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VOL. 128 | NO. 188 | Thursday, September 26, 2013

Mock Development Pitches Presented to Investors

ERINN FIGG | Special to The Daily News

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At first glance, the four sharks seemed pretty intimidating.

Lauren Crews, managing partner of City South Ventures, participated in the mock pitch event hosted by Urban Land Institute Memphis and Memphis Area Association of Realtors.

(Daily News File/Lance Murphey)

They sat in a row and watched the men in front of them with interest, weighing their options, considering their plans of action.

Then one of them cracked a joke and took a long pull out of a bottle of Bud Light and the mood lightened considerably.

Although it may sound like the premise for a surreal addition to the Discovery Channel’s Shark Week – “Sharks in a Row Drinking Beer” – this Shark Tank was courtesy of Urban Land Institute Memphis and Memphis Area Association of Realtors.

The Sept. 24 event at Theatre Memphis put Memphis area real estate entrepreneurs to the test as they presented mock pitches of very real project proposals to a panel of expert investor “sharks.”

“The idea is to open the doors on an investment committee process, because it often happens behind closed doors,” said Andrew Trippel of LRK Inc. architecture firm and programs chair for ULI Memphis. “We wanted to give people a glimpse of what goes on during the presentation and decision-making stages. I think it’s important for us in the real estate community especially to understand it, even if we never present a project, so we can help clients understand what they’ll be going through and some of the factors that can influence the outcome.”

An almost full house of 60 spectators – ULI members, MAAR members, real estate professionals, architects and students among them – watched Bob Turner and Martin Edwards of Turner and Edwards LLC, and later, Lauren Crews, managing partner of City South Ventures and DeSoto Pointe Partners, offer up their project concepts as shark bait.

The panel of expert investors included Paul Boyle, president of Boyle Investment Co.; John Pontius of Worthington Hyde Partners; Barry G. Smith, senior vice president of commercial lending with Southern Bancorp Bank; and Kent Wunderlich, CEO, Financial Federal.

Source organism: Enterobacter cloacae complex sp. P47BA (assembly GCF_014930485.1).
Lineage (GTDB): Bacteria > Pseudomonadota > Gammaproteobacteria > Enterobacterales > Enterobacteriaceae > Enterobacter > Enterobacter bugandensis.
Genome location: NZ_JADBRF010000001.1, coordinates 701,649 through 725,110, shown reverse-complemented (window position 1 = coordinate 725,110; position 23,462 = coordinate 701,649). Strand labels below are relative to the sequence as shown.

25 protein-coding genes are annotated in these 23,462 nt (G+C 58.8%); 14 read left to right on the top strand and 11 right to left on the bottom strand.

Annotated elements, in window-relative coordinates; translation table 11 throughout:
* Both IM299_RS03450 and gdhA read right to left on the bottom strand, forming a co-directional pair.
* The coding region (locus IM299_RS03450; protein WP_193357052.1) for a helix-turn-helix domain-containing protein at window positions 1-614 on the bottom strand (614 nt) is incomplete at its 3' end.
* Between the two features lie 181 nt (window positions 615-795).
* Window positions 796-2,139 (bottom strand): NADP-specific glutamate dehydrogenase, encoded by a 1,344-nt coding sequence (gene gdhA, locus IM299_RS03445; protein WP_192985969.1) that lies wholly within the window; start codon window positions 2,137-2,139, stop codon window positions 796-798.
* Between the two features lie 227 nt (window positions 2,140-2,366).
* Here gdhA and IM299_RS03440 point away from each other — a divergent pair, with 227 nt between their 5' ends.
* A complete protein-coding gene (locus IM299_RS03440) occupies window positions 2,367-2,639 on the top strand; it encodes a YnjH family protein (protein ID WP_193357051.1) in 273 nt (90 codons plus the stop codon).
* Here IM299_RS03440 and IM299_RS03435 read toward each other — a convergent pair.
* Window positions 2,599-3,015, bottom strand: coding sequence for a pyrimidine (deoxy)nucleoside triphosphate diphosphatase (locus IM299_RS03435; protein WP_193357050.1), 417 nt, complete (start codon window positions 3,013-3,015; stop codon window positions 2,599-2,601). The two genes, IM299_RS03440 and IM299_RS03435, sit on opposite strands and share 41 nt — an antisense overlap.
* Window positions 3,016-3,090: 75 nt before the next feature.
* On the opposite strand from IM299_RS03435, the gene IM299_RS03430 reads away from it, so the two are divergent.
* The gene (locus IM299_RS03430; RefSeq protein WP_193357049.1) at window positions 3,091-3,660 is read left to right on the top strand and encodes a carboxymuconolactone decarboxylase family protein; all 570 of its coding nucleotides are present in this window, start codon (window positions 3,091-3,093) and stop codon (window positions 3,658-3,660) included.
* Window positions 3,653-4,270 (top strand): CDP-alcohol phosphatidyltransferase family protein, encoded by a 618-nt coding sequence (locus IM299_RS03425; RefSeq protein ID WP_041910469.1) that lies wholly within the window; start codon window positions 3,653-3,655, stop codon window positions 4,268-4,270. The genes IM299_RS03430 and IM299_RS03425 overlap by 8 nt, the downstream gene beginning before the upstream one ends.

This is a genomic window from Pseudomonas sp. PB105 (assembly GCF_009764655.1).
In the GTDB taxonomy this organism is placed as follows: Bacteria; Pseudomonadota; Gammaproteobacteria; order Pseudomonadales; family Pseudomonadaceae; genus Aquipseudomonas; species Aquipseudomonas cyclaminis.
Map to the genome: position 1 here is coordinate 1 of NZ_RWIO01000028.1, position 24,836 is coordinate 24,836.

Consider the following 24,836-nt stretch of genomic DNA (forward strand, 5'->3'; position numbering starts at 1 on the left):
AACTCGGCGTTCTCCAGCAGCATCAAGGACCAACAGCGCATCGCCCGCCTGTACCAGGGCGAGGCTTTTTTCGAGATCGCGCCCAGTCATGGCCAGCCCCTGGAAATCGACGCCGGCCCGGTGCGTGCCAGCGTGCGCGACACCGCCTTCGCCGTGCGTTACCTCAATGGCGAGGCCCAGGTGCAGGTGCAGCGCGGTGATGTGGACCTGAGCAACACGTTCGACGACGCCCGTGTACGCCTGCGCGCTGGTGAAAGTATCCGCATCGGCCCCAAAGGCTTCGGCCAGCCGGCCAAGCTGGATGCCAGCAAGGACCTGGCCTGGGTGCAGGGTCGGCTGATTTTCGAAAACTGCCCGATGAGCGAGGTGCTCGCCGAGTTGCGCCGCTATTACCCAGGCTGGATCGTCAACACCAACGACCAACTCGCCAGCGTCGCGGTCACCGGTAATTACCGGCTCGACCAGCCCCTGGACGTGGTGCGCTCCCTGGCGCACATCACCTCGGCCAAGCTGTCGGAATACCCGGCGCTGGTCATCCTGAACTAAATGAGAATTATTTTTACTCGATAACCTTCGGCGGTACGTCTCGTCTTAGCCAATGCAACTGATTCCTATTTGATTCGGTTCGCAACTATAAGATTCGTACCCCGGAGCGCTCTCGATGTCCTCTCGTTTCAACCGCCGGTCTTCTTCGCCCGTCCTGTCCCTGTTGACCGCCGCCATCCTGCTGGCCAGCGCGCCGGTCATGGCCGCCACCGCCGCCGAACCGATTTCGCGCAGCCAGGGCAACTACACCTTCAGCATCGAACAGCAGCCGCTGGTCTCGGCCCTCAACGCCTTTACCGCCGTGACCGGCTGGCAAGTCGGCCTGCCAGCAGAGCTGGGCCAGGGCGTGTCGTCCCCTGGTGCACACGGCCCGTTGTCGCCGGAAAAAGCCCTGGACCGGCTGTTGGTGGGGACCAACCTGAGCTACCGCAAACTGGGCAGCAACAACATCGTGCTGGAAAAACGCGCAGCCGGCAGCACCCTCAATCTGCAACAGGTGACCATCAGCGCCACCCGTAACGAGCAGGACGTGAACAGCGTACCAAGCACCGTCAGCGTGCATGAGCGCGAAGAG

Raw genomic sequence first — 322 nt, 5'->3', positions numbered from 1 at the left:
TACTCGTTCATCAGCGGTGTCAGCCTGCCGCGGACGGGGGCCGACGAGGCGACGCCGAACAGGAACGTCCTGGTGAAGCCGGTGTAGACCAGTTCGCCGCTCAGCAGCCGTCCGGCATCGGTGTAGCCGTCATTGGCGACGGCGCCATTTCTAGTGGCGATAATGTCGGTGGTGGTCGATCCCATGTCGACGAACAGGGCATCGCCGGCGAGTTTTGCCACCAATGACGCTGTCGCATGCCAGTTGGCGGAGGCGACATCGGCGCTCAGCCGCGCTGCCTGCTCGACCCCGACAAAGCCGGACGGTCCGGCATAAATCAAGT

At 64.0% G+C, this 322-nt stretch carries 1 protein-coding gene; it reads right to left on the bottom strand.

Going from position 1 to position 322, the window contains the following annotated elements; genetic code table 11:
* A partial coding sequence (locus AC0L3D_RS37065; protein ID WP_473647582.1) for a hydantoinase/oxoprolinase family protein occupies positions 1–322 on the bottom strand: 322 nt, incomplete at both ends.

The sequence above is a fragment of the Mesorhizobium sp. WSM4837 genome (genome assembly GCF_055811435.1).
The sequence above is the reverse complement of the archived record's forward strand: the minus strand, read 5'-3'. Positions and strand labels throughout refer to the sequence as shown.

Turner and Edwards proposed the conceptual Barret Oaks mixed-use planned development, a 46-acre site on the southwest side of the intersection of Paul Barret Parkway and Raleigh-Millington Road in Millington. The project would contain a mix of residential, medical and commercial uses. Its strong selling points were the burgeoning location with easy access to highways, the proximity to the Naval base and its more-than 6,000 active Navy civilian personnel, and the great need for assisted living and memory care in that area.

After the PowerPoint presentation, Pontius said he was impressed and would be interested in taking the project to the next level.

Crews presented his plan for the French Fort Community Revitalization Project, which would feature condominiums, multifamily and other residential types, along with commercial, hotel and office development. The new Interstate 55 interchange roundabout, Harahan Bridge Project and the extension of the Riverwalk would reconnect the historic French Fort/National Metal Museum community back to the Central Business District and bring much-needed improvements to an area that hasn’t seen any for 50 years. The project’s strong selling points were the many development opportunities it would bring, the striking river views, the jobs and tourism the area would attract and the preservation of historic structures.

As for feedback, Pontius said he thought Crews was off to a fine start. Smith said he loved Crews’ idea of renovating historic buildings into residential spaces.

Overall, the feedback was positive and encouraging. There were no Donald Trump-ish antics, no slamming fists on the table and yelling, “AWFUL! GET OUT,” no giant gong to cut off presenters “Gong Show”-style. The panel of sharks seemed genuine in their desire to help the proposers fine-tune their presentations and did ask the occasional tough question. Refreshments, including beer and wine, were served, and most people appeared to be having a great time.

Both Trippel and Katie Shotts, MAAR Commercial Council director, deemed the event a success.

“Our panel was excellent,” Shotts said. “We knew this process would prepare the presenters for possible questions they might be asked during actual presentations – maybe even bring to mind things they hadn’t previously thought of. For the audience members, they learned what goes into these presentations and what investors are looking for.”

They also wanted to be sure the opportunity was not only educational, but also fun.

“We also were focused on it being more slightly tongue-in-cheek with a sense of humor to it, so it wouldn’t be so intimidating,” she said.

Both Trippel and Shotts said they’d love to partner for another Shark Tank event. The challenge is finding people with well-conceptualized projects to present, they said.

PROPERTY SALES 57 94 2,713
MORTGAGES 16 37 1,820
BUILDING PERMITS 303 621 6,322
BANKRUPTCIES 138 138 1,115